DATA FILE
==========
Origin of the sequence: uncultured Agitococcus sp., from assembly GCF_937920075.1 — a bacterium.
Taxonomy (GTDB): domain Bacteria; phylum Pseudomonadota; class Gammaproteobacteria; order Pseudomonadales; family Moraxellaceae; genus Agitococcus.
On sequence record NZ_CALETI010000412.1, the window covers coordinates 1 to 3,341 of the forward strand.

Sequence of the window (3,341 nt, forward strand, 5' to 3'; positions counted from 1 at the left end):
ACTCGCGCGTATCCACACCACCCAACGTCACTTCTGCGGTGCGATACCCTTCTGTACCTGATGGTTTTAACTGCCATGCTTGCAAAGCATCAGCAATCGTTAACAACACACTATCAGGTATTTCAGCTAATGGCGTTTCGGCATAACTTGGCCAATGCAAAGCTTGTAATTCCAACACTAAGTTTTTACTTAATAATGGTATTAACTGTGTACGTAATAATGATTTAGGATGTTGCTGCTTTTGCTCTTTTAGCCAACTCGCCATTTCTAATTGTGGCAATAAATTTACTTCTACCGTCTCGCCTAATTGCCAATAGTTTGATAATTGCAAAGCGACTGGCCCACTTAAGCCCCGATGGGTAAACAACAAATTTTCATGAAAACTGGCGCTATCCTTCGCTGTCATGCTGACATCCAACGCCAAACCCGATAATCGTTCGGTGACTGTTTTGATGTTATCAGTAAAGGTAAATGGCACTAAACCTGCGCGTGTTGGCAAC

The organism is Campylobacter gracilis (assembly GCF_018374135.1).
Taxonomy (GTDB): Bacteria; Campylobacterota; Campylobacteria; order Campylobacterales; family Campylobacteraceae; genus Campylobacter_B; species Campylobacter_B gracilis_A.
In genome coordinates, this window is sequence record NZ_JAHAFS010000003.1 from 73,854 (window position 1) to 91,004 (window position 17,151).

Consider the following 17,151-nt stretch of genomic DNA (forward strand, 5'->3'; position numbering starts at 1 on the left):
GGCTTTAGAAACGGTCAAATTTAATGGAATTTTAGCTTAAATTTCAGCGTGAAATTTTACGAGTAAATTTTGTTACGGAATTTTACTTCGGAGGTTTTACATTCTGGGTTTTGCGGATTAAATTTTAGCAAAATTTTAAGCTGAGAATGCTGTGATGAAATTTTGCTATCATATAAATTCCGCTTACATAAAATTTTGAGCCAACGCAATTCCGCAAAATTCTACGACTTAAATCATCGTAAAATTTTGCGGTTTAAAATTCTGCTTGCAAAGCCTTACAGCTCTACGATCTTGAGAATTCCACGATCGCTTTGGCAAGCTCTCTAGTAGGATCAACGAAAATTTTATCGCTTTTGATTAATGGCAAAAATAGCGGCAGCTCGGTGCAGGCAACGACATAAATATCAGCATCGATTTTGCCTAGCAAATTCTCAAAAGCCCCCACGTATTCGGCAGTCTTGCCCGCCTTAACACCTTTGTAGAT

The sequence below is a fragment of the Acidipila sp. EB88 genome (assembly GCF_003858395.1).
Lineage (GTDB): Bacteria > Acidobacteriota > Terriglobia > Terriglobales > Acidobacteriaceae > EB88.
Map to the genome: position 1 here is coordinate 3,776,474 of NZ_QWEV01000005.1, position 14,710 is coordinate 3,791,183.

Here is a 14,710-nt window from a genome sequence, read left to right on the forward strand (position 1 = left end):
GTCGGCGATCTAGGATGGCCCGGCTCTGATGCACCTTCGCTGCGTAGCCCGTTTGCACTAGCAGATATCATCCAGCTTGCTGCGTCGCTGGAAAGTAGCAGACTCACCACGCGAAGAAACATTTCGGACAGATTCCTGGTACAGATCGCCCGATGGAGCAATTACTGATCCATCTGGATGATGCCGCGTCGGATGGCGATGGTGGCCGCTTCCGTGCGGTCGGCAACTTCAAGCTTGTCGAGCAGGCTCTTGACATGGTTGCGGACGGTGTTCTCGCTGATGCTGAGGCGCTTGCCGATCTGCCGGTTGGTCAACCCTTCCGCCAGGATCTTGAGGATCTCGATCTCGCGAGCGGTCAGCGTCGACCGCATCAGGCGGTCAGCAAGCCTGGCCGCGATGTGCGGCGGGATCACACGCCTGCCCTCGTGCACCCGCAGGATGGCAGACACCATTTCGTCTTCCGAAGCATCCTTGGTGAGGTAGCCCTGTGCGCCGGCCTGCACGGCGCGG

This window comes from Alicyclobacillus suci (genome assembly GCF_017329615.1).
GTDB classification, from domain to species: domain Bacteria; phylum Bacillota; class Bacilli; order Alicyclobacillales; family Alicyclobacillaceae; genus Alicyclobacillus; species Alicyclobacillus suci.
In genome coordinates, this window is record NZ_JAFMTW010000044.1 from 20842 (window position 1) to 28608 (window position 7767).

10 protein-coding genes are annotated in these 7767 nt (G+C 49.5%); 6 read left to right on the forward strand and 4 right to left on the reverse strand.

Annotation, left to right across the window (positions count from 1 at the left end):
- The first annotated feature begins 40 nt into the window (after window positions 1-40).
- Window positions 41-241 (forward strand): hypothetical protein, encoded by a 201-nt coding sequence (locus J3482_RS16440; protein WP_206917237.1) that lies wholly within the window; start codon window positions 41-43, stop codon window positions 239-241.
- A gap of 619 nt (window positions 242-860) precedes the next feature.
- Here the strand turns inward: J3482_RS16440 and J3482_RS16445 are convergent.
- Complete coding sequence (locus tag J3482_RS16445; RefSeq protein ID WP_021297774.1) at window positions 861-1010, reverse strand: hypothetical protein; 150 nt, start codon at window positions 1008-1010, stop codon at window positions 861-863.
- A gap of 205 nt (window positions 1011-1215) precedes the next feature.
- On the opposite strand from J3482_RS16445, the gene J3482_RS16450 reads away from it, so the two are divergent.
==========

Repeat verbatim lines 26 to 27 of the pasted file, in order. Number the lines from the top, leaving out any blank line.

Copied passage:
- A gap of 205 nt (window positions 1011-1215) precedes the next feature.
- On the opposite strand from J3482_RS16445, the gene J3482_RS16450 reads away from it, so the two are divergent.